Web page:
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Summary
Borchard U  
The Role of the Sympathetic Nervous System in Cardiovascular Disease

Journal of Clinical and Basic Cardiology 2001; 4 (3): 175-177

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Fig. 1: Framingham - Herzfrequenz Fig. 2: SNS-Überaktivität - kardiovaskuläre Erkrankung Fig. 3: SNS-Überaktivität - Hypertrophie Fig. 4: SNS-Überaktivität - Metabolismus Fig. 5: Moxonidin - Imidazolinrezeptor Fig. 6: Imidazolinantagonisten



Keywords: HypertonieI1-RezeptorenKardiologieMoxonidinOrganschadensympathisches NervensystemcardiologyhypertensionI1-receptorsmoxonidineorgan damageSNS overactivity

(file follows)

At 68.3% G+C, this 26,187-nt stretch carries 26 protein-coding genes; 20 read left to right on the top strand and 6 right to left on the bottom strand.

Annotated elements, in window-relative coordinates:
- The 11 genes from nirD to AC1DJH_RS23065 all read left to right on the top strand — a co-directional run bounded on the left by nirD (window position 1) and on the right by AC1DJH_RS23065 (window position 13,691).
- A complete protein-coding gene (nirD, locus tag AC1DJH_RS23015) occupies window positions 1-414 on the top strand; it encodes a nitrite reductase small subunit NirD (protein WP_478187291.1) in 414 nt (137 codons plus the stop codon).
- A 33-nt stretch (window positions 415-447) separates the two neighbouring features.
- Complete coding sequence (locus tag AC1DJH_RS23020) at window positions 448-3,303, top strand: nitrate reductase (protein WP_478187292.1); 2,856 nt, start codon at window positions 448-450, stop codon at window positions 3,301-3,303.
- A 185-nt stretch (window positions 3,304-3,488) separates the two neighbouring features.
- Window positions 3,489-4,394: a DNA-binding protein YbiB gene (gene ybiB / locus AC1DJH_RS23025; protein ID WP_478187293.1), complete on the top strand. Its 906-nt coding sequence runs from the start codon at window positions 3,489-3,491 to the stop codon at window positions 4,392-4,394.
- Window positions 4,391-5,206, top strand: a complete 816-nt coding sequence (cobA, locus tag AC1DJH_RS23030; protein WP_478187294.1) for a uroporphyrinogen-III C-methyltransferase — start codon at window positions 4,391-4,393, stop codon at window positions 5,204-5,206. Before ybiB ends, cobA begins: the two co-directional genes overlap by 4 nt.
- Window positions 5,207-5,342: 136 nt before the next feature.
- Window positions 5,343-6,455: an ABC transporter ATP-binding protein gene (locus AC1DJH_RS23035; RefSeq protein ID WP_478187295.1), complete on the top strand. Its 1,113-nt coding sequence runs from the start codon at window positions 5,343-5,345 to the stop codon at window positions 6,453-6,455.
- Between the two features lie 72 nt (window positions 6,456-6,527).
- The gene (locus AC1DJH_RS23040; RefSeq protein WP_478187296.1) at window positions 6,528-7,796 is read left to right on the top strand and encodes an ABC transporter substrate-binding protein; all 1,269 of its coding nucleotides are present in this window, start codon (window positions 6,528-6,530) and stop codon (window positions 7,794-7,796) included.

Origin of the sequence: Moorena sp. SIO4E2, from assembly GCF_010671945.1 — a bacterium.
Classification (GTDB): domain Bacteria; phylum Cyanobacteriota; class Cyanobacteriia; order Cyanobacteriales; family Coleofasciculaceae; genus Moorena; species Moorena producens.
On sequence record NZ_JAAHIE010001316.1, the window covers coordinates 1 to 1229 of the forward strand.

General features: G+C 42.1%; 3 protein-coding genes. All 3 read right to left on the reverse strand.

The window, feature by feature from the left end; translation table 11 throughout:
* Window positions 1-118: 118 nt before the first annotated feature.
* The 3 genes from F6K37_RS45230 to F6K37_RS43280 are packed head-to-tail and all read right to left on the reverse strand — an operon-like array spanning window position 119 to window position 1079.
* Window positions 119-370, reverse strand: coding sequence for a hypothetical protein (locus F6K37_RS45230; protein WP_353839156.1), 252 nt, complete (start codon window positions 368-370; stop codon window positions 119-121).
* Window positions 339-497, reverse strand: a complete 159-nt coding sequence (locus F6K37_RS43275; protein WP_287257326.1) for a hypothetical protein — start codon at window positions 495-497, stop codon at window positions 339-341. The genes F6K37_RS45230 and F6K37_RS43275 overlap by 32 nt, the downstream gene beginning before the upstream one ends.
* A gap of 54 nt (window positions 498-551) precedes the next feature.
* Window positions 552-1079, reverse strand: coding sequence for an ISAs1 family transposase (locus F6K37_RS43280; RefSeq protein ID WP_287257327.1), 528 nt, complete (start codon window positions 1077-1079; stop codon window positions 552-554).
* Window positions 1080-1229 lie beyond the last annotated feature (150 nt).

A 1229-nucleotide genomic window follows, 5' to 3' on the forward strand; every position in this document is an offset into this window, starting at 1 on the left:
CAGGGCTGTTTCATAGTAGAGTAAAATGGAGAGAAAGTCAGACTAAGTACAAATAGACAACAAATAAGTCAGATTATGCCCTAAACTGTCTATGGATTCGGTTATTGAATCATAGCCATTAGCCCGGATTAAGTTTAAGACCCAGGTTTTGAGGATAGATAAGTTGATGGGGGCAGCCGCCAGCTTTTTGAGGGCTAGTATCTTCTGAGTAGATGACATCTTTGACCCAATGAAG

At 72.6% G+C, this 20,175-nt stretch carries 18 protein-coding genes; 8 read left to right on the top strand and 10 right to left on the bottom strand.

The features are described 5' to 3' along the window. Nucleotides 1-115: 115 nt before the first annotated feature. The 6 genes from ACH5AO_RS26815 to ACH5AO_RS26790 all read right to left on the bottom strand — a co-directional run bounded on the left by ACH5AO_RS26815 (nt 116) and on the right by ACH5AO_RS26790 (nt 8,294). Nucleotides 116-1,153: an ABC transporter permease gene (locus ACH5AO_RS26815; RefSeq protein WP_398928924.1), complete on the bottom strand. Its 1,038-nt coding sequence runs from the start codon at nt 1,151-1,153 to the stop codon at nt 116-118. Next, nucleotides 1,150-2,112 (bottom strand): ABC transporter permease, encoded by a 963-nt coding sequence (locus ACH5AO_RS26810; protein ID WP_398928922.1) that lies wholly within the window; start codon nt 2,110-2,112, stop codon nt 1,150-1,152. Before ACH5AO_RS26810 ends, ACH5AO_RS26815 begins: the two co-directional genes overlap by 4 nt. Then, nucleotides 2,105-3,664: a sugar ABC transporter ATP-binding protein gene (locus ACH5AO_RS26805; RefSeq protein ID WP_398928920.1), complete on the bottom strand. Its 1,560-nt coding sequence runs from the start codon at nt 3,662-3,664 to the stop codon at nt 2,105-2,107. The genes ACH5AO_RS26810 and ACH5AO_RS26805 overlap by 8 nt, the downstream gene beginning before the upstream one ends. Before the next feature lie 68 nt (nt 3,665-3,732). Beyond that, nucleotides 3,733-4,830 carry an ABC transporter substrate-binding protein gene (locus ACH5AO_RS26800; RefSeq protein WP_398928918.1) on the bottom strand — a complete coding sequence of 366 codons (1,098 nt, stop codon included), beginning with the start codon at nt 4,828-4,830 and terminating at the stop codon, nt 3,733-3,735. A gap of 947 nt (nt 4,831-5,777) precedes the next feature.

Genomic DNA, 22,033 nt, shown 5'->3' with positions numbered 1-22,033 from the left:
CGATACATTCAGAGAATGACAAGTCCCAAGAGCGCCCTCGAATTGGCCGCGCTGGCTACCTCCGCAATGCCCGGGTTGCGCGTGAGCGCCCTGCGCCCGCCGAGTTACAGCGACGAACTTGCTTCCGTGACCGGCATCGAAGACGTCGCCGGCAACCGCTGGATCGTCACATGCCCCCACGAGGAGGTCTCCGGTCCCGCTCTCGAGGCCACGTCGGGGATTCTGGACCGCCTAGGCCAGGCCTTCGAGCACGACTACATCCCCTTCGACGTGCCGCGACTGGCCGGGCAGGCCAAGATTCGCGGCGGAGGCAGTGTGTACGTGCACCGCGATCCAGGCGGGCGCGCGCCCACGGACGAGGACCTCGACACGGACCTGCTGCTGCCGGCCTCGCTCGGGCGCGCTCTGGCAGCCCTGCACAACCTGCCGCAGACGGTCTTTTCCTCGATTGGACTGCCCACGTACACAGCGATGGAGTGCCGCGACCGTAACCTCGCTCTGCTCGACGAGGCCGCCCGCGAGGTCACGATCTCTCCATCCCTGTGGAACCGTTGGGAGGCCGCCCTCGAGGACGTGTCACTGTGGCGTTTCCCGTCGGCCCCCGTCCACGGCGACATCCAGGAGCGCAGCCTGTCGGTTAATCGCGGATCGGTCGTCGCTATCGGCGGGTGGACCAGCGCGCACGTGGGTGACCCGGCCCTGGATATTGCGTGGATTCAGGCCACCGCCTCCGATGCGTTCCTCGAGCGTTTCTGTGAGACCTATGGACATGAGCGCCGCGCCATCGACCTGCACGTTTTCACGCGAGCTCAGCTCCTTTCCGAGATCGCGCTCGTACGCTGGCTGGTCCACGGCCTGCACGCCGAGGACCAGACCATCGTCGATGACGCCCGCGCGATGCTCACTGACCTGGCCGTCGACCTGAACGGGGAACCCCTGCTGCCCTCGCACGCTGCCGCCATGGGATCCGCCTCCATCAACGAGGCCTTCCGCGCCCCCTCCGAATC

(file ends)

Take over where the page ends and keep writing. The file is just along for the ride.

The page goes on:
Many epidemiological studies have shown that increased activity of the sympathetic nervous system (SNS) leads to an increase in cardiovascular morbidity and mortality. Functional and morphological alterations of different organs (eg heart, blood vessels, kidneys) as well as disturbances of glucose and lipid metabolism are the consequence of SNS overactivity. I1-receptors in the rostral ventrolateral medulla are believed to be involved in the final common pathway for a number of descending influences of the SNS activity. Selective stimulation of these I1-receptors by moxonidine decreases the SNS activity in the periphery. This results in cardiovascular protection and reversal of metabolic disorders due to SNS overactivity.
 
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